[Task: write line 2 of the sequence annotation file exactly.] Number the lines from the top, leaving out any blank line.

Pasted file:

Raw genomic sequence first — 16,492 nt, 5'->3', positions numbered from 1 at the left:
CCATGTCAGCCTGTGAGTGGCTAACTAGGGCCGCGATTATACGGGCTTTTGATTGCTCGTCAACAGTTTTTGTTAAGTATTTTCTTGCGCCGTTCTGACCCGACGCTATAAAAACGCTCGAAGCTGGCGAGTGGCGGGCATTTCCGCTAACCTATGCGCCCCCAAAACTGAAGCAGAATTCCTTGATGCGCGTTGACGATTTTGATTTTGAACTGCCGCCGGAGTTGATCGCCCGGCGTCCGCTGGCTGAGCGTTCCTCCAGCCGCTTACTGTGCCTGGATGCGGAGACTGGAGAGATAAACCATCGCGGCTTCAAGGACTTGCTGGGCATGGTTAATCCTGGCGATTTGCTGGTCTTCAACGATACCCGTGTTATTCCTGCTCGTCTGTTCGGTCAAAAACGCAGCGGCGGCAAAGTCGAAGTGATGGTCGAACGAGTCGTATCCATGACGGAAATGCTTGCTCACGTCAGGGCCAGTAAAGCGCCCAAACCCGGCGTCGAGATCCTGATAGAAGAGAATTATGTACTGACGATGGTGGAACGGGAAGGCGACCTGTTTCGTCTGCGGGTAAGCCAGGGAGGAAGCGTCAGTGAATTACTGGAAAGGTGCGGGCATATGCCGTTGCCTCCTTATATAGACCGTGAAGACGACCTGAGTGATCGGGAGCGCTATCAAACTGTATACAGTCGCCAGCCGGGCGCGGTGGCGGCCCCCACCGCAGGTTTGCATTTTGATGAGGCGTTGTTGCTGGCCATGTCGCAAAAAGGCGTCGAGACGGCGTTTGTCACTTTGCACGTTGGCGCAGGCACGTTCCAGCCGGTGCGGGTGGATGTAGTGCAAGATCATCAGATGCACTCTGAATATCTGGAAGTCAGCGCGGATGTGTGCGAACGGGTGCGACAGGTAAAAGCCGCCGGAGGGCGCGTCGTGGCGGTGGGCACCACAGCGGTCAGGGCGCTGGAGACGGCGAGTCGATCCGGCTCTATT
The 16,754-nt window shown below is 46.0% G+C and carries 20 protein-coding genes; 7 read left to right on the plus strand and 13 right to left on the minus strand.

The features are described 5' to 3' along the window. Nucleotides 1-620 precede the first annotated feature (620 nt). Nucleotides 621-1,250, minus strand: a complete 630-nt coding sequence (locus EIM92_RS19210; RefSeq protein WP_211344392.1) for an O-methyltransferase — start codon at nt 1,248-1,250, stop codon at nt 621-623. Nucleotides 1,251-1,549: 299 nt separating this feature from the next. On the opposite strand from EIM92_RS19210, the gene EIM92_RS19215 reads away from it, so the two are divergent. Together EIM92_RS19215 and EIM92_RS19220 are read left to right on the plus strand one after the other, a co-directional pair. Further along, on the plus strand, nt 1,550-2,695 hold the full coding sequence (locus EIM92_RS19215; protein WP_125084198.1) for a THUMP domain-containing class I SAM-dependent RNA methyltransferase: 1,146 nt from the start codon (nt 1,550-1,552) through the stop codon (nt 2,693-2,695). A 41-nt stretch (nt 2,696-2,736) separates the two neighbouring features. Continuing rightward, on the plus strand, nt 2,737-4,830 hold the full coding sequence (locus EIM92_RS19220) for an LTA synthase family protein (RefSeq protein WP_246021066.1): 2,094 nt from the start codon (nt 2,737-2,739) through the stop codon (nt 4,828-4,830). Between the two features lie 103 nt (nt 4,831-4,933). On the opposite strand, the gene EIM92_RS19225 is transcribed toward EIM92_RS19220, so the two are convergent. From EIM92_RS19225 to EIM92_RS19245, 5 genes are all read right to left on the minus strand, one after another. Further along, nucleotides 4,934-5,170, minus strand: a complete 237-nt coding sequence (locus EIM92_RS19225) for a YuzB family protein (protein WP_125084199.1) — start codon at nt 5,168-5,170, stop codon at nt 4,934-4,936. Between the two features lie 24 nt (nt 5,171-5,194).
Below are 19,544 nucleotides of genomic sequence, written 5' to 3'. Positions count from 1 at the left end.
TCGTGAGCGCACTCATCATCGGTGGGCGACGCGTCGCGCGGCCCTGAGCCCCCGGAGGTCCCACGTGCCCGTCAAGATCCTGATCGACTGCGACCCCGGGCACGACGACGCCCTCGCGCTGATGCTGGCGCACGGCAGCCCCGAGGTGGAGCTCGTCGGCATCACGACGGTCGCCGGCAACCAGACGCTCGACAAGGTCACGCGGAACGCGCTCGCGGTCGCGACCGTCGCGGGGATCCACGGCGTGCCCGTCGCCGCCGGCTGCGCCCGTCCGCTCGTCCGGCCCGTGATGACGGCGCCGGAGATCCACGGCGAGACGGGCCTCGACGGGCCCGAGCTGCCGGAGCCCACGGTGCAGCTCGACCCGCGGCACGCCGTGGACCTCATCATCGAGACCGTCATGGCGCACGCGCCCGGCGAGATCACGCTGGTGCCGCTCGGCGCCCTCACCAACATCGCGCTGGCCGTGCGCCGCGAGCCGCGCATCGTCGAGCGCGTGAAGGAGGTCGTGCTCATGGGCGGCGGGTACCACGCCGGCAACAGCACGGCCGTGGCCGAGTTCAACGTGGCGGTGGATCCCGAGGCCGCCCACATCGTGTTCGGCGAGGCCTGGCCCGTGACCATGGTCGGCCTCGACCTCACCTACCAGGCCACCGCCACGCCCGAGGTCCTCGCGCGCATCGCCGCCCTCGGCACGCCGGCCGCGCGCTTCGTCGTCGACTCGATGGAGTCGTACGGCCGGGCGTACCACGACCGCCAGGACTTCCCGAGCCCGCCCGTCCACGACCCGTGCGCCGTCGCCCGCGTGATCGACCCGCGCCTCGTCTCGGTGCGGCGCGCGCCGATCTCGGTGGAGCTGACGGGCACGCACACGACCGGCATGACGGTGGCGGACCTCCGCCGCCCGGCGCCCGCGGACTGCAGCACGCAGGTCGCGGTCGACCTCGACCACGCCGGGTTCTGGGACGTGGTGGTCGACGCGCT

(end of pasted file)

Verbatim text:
CCATGTCAGCCTGTGAGTGGCTAACTAGGGCCGCGATTATACGGGCTTTTGATTGCTCGTCAACAGTTTTTGTTAAGTATTTTCTTGCGCCGTTCTGACCCGACGCTATAAAAACGCTCGAAGCTGGCGAGTGGCGGGCATTTCCGCTAACCTATGCGCCCCCAAAACTGAAGCAGAATTCCTTGATGCGCGTTGACGATTTTGATTTTGAACTGCCGCCGGAGTTGATCGCCCGGCGTCCGCTGGCTGAGCGTTCCTCCAGCCGCTTACTGTGCCTGGATGCGGAGACTGGAGAGATAAACCATCGCGGCTTCAAGGACTTGCTGGGCATGGTTAATCCTGGCGATTTGCTGGTCTTCAACGATACCCGTGTTATTCCTGCTCGTCTGTTCGGTCAAAAACGCAGCGGCGGCAAAGTCGAAGTGATGGTCGAACGAGTCGTATCCATGACGGAAATGCTTGCTCACGTCAGGGCCAGTAAAGCGCCCAAACCCGGCGTCGAGATCCTGATAGAAGAGAATTATGTACTGACGATGGTGGAACGGGAAGGCGACCTGTTTCGTCTGCGGGTAAGCCAGGGAGGAAGCGTCAGTGAATTACTGGAAAGGTGCGGGCATATGCCGTTGCCTCCTTATATAGACCGTGAAGACGACCTGAGTGATCGGGAGCGCTATCAAACTGTATACAGTCGCCAGCCGGGCGCGGTGGCGGCCCCCACCGCAGGTTTGCATTTTGATGAGGCGTTGTTGCTGGCCATGTCGCAAAAAGGCGTCGAGACGGCGTTTGTCACTTTGCACGTTGGCGCAGGCACGTTCCAGCCGGTGCGGGTGGATGTAGTGCAAGATCATCAGATGCACTCTGAATATCTGGAAGTCAGCGCGGATGTGTGCGAACGGGTGCGACAGGTAAAAGCCGCCGGAGGGCGCGTCGTGGCGGTGGGCACCACAGCGGTCAGGGCGCTGGAGACGGCGAGTCGATCCGGCTCTATT